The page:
It’s been a while between posts because my age seems to be catching up with me. My back has been giving me grief for the last little while so instead of riding, I’ve been attending physio and catching the bus to get places.
While I really hoped that by Friday I’d be healed up enough to get my Brompton back out and ride to the Brisbane Bicycle Film Festival, unfortunately it was not to be and I ended up walking there instead. Despite my ironic method of arrival, I had a great time and the event was a roaring success.
Sometimes it’s easy to get a bit despondent about the future of cycling when some arsehole buzzes you with his or her idiotmobile or you read a thread of dumb, irrational/emotional anti-cycling comments. But when an event like this comes along and you get the highest government official in charge of shaping our road infrastructure attending the event, I think there’s hope. Yes, Mark Bailey, the Minister for Transport and Main Roads did exactly that and on arrival gave a great speech outlining the details of the good things to come for cycling around Queensland. It gives me hope that the penny might have actually dropped more widely about car-centric cities not really being an option anymore and that a better way forward is needed.
The high level support was a thing that made the night on it’s own but the entertainment made it even better. Movies played to a sold out auditorium for a third year in a row and the line up included the finalists of the Bike Bites amateur film competition which was sponsored by one of Brisbane’s best bike shops, Epic Cycles followed by the feature, Why We Cycle.
We know that the infrastructure and bike culture in Amsterdam is fantastic and this new documentary shows in depth what makes it tick and dispels some common myths that car-centric cultures have been vomiting up for the last fifty to eighty years like the unexamined, reactionary furballs that they are. You know the ones like “cycling is dangerous”, “cyclists are reckless and break the law”, “bike lanes are ruining my neighborhood and causing congestion”, blah, blah, blah. The documentary certainly showed what we’re missing here in Brisbane and Australia more widely which is actually still quite a lot.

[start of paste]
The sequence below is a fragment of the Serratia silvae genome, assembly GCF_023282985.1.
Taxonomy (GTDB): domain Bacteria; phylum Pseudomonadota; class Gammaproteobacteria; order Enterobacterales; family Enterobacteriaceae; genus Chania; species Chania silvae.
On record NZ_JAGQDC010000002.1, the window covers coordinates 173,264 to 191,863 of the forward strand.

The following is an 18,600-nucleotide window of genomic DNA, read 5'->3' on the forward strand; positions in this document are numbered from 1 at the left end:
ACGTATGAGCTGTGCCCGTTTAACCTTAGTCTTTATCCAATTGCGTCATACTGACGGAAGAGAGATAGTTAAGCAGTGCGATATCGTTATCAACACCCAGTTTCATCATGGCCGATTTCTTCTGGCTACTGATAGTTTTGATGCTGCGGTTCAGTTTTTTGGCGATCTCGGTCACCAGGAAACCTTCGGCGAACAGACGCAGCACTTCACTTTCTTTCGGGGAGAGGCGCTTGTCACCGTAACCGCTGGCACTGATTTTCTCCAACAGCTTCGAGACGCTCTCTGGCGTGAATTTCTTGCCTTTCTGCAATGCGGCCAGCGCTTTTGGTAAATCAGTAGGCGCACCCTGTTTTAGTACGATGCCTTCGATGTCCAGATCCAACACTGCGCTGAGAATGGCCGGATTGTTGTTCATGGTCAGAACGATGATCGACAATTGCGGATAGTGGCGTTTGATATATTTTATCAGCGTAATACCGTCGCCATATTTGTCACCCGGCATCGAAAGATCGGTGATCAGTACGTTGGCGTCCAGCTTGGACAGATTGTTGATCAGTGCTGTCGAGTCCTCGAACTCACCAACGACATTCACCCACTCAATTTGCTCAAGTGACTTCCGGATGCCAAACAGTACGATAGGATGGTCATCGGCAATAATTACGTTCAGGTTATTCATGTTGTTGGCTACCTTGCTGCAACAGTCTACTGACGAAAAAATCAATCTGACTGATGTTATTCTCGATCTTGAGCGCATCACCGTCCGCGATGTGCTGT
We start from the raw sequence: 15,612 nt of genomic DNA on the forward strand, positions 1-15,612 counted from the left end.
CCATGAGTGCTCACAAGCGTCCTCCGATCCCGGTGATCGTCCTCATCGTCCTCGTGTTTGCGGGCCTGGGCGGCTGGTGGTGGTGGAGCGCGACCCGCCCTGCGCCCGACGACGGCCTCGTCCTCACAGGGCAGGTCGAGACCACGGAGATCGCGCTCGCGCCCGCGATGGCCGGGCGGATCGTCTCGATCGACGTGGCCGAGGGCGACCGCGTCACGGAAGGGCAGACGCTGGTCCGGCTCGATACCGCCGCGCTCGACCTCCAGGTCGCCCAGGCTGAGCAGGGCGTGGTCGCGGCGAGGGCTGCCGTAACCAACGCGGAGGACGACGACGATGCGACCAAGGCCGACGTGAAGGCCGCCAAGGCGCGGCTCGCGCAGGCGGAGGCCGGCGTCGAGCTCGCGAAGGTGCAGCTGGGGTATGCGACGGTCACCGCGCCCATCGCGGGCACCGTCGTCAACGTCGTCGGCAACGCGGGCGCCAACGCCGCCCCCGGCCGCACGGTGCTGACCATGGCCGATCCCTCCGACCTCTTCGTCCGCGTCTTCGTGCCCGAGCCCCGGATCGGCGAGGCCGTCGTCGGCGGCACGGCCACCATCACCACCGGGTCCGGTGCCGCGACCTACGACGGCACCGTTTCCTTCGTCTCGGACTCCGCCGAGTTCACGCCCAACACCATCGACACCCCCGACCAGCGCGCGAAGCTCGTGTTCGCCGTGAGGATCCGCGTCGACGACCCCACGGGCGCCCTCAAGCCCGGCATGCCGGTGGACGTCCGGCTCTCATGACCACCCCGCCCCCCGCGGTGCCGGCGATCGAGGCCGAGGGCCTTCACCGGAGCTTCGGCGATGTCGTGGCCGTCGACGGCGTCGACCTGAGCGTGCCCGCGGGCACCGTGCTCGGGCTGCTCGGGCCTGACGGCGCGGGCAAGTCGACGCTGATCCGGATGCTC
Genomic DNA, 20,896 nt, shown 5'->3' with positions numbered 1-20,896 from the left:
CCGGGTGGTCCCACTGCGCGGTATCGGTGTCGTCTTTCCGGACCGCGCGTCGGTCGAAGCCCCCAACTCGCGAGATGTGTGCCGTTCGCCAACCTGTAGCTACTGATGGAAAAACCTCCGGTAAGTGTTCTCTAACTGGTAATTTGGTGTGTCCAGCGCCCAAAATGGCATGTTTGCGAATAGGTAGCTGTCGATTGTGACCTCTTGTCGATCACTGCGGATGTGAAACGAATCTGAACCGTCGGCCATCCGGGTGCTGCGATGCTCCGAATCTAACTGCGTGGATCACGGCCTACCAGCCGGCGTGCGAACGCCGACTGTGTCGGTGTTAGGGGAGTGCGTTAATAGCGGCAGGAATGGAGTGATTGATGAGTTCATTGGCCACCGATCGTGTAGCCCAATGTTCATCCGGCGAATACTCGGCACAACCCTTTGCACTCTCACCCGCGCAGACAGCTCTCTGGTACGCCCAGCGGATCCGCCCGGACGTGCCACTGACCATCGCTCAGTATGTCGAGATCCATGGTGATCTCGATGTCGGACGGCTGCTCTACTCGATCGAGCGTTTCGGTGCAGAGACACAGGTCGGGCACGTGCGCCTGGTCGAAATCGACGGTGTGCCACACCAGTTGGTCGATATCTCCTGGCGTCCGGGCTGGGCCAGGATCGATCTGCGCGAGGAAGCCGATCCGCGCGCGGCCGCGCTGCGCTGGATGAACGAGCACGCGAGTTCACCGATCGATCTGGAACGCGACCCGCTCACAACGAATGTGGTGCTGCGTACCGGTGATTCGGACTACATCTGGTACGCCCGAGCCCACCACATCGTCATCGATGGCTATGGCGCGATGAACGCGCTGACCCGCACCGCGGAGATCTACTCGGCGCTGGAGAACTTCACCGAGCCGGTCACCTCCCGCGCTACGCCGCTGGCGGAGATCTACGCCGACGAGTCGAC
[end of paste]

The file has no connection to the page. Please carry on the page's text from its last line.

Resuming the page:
As well as Epic Cycles, the event’s other corporate sponsor is Maurice Blackburn Lawyers who are always ready to help out cyclists finding themselves in a spot of bother or worse.
Those attendees who were more able bodied than I was (which was pretty well everybody) also partook in the Style Over Speed ride which started at King George Square and ended at the venue at Kangaroo Point. That looks like a whole lot of fun and I certainly have my sights set on next year’s edition by which time I hope my body is well and truly cooperating with me again.
Lastly, a retrospective plug for the folks at Freestyle Cyclists who organised a protest ride on Saturday 17th March starting at the Wheel of Brisbane at Southbank which I was unable to attend due to my current condition. The cause is a great and topical one – pushing for the relaxation of mandatory helmet laws in Australia. I’ve spoken at length on that topic and would like to thank Freestyle Cyclists for their efforts.
While being in a situation where I can’t ride my bike is agonising to say the least, it has shed light on something for me. See, in my almost militant promotion of bicycle related mobility, urban planning and recreation there’s one thing that I’ve never tested first hand: car alternatives for people who can’t or won’t cycle either temporarily or permanently?
I’ve always said that, in place of cars, a variety of transport modes should be available to suit all tastes, budgets and situations including a big emphasis on better public transport, better access for mobility scooters for the elderly and disabled and to welcome any other “minority” modes like skateboards and kick scooters. I’ve deliberately left autonomous cars out of the conversation because I think they present way more problems than solutions.
Despite those propositions, I’ve never really tested the “hardly any car, no bike” situation properly for an extended period around Brisbane until now. Since my back problem, I’ve remained adamant that I can still live mostly without a car and although my car trips have risen slightly since my back problem, I’ve been able to get around pretty well using a combination of public transport and walking. Of course, no car at all would be even better and it’s not hard to imagine that if we keep striving for better public transport and more compact urban design that that would be well within reach. Until then, if you try this yourself, whilst you’ll certainly be able to get around, you will be doing a bit more waiting and walking than in any city with a properly developed public transport network but that might not be such a bad thing anyway given that most of us really need to stop all the idiotic rushing about and stressing that we currently do. Being forced to wait around for a while could be a good start.
Anyway, enough ranting from me. I’m off to get some Voltaren for my back. Ride safe and see you out there some time.